CHATTANOOGA (WRCB) -- Marlon Anthony can't help that his fellow wideouts are extremely young and inexperienced.
But the University of Tennessee receiver is doing his best to make sure they don't seem that way.
"We have a chip on our shoulder," he said before the Mocs' last of 15 spring workouts on Wednesday. "Everybody is saying we're young and we don't have a lot of experience, and we definitely got off to a slow start this spring.
"We've been progressing and started to catch a lot of balls the last few weeks, but we still have a lot of room to improve."
Anthony's improvement was a little under the radar through most of camp as UTC focused on breaking in two new quarterbacks and a completely new spread offensive scheme.
Signal callers Terrell Robinson and Jacob Huesman will rely heavily on the zone-option read rushing attack this fall, but they didn't fully have that at their disposal while wearing red no-contact jerseys during Saturday's spring game.
With the offense throwing more and the defense unable to blitz, Anthony made the most of his chance to shine by grabbing six passes for 100 yards and an impressive tip-toe touchdown in the back of the end zone.
"I didn't expect to be the Offensive MVP and catch a lot of passes because I haven't really been doing that in practices," he said sheepishly on Wednesday. "But ya, it does make me feel a lot more comfortable and I'm definitely coming out here with a lot more confidence."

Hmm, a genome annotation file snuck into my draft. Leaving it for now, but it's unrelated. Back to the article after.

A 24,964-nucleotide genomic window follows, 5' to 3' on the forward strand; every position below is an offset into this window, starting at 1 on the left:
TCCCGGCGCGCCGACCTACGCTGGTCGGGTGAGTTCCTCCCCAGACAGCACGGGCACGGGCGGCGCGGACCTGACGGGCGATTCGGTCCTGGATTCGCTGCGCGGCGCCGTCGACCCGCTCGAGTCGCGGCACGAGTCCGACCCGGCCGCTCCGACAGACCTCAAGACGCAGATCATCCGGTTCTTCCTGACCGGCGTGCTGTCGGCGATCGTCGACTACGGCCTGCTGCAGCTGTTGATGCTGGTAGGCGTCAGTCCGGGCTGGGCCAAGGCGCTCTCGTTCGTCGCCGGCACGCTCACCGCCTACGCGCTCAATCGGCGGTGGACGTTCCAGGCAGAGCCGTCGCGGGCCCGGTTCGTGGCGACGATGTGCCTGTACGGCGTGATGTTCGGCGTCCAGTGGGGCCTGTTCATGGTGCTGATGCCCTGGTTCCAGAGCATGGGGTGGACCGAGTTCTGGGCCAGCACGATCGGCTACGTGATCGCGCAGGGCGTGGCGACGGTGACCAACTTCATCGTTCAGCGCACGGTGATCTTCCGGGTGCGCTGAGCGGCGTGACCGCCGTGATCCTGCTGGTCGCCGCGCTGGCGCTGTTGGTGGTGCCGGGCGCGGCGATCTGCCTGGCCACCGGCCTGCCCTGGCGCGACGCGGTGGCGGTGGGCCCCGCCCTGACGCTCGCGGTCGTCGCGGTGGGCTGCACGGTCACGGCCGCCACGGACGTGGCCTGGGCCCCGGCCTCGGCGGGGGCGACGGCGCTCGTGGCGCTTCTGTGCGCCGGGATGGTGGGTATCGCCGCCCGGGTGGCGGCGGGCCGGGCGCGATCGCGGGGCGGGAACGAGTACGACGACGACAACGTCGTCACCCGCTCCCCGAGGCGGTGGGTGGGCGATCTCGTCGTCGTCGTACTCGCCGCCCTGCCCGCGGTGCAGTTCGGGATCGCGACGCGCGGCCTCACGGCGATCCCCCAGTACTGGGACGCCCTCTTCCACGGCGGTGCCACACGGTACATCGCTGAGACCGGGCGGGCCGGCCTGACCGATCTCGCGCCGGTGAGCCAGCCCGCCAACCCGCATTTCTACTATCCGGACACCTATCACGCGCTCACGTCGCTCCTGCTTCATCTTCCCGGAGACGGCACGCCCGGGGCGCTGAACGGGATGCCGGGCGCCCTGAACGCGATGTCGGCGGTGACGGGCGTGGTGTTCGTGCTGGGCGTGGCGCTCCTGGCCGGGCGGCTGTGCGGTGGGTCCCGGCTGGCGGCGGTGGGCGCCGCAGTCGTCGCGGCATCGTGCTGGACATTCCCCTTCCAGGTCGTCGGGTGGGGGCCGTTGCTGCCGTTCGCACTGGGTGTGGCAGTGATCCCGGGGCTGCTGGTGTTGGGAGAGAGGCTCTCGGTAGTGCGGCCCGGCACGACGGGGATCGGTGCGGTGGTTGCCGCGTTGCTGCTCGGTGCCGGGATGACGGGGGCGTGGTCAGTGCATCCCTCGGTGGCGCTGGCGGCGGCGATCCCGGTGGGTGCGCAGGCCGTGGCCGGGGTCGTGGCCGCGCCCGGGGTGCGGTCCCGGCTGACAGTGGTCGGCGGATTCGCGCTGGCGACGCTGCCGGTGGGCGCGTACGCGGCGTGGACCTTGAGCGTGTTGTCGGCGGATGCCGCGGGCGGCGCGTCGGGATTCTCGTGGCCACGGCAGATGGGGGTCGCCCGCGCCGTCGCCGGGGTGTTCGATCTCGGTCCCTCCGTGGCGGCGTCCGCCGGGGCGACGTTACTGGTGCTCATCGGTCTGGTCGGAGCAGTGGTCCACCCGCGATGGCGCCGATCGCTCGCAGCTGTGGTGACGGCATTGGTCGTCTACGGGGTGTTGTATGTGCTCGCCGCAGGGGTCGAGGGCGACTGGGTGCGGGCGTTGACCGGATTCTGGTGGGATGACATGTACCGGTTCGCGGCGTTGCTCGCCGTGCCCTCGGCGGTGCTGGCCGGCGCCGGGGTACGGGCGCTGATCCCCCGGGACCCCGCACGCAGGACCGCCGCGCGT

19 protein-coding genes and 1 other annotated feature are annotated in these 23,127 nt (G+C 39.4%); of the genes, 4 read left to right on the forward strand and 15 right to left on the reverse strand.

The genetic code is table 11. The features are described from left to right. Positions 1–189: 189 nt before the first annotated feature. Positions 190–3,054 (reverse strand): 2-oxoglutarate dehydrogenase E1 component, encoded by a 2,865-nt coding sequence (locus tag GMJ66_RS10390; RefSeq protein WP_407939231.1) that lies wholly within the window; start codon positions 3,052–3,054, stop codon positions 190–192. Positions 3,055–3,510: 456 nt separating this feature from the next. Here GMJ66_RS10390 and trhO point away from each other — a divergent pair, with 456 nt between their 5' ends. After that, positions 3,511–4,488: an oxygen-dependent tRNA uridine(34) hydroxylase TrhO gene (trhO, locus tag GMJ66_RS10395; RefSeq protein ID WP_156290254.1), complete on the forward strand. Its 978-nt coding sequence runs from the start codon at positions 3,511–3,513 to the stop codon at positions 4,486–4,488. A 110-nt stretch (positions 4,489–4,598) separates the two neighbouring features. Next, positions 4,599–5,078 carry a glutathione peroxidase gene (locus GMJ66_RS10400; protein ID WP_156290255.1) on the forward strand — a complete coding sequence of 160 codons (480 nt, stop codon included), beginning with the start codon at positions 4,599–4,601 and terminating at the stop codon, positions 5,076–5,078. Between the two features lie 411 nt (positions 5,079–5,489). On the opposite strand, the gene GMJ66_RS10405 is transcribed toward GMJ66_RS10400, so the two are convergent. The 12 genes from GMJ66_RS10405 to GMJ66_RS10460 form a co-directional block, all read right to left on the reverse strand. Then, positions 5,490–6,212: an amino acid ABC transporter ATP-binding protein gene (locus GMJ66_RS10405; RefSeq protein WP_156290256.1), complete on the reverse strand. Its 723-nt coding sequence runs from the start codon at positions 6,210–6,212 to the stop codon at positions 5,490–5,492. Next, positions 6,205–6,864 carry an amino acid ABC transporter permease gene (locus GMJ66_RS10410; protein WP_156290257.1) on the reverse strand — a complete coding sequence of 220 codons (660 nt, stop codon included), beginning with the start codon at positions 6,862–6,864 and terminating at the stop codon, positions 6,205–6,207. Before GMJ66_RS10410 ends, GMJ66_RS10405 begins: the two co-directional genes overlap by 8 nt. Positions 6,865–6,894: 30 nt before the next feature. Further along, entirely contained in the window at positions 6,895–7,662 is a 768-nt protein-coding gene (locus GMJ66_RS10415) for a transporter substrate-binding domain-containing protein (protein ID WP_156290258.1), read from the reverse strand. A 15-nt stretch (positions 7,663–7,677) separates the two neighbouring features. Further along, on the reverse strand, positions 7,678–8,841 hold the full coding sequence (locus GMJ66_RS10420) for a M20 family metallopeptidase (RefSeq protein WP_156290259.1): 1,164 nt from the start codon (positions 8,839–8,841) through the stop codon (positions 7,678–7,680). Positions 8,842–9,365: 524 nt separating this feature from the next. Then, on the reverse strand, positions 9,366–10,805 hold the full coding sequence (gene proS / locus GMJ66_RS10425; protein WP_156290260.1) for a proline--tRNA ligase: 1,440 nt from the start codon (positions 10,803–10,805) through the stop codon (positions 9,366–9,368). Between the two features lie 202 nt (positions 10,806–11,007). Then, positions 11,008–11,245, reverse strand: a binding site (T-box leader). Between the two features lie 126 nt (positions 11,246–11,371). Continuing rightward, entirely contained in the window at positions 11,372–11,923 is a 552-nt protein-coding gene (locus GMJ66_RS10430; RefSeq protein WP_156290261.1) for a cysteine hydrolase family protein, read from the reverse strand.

Anthony has already had some success in his first two years at UTC, including 27 receptions and four touchdowns as a sophomore last fall. However, he played more of a supporting role to the since-departed Joel Bradford and Sloan Allison in those years.
Like it or not, the Acworth, Georgia, native is the new go-to guy in the Mocs' passing game in more ways than one.
"He has no choice (but to be a leader). All of us are looking up to him," said rising sophomore Ron Moore, Jr. "He stepped up big for us and showed us how to play big on Saturday by having a big game."
At 6-foot-6, Anthony is a monster target and threat on the outside, but as a rising junior he represents the lone upperclassman at a position with four players who just finished their first year on the college level.
"If he just makes the plays he's supposed to make, that's good enough," said head coach Russ Huesman. "We're not asking Marlon to go out there and be vocal and be a leader and do those things. We just need Marlon to make plays when he has the opportunity.
"But Marlon did take a step forward. He's still got to get better though."
That's what Anthony vowed to do this summer.
With the familiar veteran leaders like Bradford, Allison and quarterback B.J. Coleman no longer around to run summer workouts, the torch has been passed to the elders at each position to keep their teammates focused over the off-season.
Anthony is putting another chip on his shoulder to not only improve his game on the field in the coming months, but to become a stronger leader, as well.
"I'm not really a vocal guy, but the fact that I am the oldest means I need to show them what to do," he said. "It's something new to me, but I like it. I still have a lot to learn, but I hope they can watch me as I learn and they can learn from it, too."